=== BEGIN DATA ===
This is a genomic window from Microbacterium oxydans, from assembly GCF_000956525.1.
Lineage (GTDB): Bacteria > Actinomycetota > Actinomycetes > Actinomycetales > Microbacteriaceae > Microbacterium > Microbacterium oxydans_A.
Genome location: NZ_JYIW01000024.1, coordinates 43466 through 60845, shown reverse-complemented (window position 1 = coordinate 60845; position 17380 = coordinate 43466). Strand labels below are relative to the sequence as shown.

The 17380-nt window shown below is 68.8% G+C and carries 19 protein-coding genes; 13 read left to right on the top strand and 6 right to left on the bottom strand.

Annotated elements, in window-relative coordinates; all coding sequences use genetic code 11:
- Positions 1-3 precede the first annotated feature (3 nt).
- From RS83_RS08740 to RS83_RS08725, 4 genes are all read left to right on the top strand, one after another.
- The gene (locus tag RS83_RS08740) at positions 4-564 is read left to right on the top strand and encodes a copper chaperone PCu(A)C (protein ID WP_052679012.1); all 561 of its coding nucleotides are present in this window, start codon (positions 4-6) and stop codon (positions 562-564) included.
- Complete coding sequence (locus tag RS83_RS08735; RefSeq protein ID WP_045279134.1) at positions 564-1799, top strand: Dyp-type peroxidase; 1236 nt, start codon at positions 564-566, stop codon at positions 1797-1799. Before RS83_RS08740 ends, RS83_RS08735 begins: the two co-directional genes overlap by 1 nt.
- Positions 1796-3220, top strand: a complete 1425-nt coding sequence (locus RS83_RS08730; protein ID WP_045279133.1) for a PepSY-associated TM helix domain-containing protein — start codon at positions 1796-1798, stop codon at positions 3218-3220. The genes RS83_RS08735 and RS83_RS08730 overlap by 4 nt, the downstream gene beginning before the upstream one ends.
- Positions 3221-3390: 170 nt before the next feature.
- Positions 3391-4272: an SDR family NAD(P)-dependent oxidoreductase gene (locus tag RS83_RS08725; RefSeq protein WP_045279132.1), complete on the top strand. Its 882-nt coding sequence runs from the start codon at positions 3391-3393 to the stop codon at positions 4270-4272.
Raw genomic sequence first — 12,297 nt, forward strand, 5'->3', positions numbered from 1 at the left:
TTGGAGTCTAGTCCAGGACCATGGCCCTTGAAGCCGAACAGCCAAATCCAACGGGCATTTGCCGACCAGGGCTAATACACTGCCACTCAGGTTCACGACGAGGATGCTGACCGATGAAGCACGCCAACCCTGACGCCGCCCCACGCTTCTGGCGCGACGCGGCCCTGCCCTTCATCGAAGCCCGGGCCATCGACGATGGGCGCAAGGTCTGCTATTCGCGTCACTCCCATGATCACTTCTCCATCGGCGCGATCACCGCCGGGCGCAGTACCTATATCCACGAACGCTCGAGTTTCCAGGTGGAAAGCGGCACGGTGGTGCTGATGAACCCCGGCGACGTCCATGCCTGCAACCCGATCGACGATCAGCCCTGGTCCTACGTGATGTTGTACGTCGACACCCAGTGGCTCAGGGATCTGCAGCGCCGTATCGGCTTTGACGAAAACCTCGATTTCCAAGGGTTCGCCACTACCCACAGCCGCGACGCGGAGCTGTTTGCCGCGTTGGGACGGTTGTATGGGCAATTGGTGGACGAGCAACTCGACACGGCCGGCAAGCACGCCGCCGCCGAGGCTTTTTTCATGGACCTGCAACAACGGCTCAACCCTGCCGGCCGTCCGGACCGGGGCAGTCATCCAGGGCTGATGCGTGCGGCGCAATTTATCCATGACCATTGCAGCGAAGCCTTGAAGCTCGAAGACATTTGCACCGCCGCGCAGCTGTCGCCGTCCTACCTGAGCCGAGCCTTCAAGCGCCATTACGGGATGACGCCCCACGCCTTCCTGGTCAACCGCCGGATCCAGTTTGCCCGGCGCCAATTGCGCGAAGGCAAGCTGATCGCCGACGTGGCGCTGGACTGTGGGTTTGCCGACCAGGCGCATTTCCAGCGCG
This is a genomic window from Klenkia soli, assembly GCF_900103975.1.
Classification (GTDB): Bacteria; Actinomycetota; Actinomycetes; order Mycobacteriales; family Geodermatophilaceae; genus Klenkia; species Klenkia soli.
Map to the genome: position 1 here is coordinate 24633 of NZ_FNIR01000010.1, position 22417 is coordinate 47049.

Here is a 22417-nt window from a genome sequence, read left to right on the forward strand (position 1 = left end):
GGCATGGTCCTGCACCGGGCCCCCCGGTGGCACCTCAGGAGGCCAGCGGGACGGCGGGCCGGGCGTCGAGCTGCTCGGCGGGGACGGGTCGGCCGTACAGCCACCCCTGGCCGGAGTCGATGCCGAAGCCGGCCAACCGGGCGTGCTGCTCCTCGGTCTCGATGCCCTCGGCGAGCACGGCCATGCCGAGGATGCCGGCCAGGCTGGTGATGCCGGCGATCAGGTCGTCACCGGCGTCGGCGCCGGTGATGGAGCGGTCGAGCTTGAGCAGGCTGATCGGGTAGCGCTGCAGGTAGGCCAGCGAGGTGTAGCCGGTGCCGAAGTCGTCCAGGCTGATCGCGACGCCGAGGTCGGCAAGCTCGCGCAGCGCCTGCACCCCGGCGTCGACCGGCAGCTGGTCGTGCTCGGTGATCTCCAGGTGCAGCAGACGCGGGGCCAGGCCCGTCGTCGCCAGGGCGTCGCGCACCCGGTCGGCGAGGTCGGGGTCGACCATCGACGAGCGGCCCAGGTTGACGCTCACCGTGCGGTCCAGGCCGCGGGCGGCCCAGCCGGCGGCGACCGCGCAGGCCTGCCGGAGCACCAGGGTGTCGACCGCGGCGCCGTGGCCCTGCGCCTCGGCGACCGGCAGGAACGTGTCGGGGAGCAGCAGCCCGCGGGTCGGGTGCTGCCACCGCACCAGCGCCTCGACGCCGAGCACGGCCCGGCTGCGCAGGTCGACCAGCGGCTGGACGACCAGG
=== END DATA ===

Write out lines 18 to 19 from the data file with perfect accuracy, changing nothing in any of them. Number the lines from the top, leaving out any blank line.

Here is a 22417-nt window from a genome sequence, read left to right on the forward strand (position 1 = left end):
GGCATGGTCCTGCACCGGGCCCCCCGGTGGCACCTCAGGAGGCCAGCGGGACGGCGGGCCGGGCGTCGAGCTGCTCGGCGGGGACGGGTCGGCCGTACAGCCACCCCTGGCCGGAGTCGATGCCGAAGCCGGCCAACCGGGCGTGCTGCTCCTCGGTCTCGATGCCCTCGGCGAGCACGGCCATGCCGAGGATGCCGGCCAGGCTGGTGATGCCGGCGATCAGGTCGTCACCGGCGTCGGCGCCGGTGATGGAGCGGTCGAGCTTGAGCAGGCTGATCGGGTAGCGCTGCAGGTAGGCCAGCGAGGTGTAGCCGGTGCCGAAGTCGTCCAGGCTGATCGCGACGCCGAGGTCGGCAAGCTCGCGCAGCGCCTGCACCCCGGCGTCGACCGGCAGCTGGTCGTGCTCGGTGATCTCCAGGTGCAGCAGACGCGGGGCCAGGCCCGTCGTCGCCAGGGCGTCGCGCACCCGGTCGGCGAGGTCGGGGTCGACCATCGACGAGCGGCCCAGGTTGACGCTCACCGTGCGGTCCAGGCCGCGGGCGGCCCAGCCGGCGGCGACCGCGCAGGCCTGCCGGAGCACCAGGGTGTCGACCGCGGCGCCGTGGCCCTGCGCCTCGGCGACCGGCAGGAACGTGTCGGGGAGCAGCAGCCCGCGGGTCGGGTGCTGCCACCGCACCAGCGCCTCGACGCCGAGCACGGCCCGGCTGCGCAGGTCGACCAGCGGCTGGACGACCAGG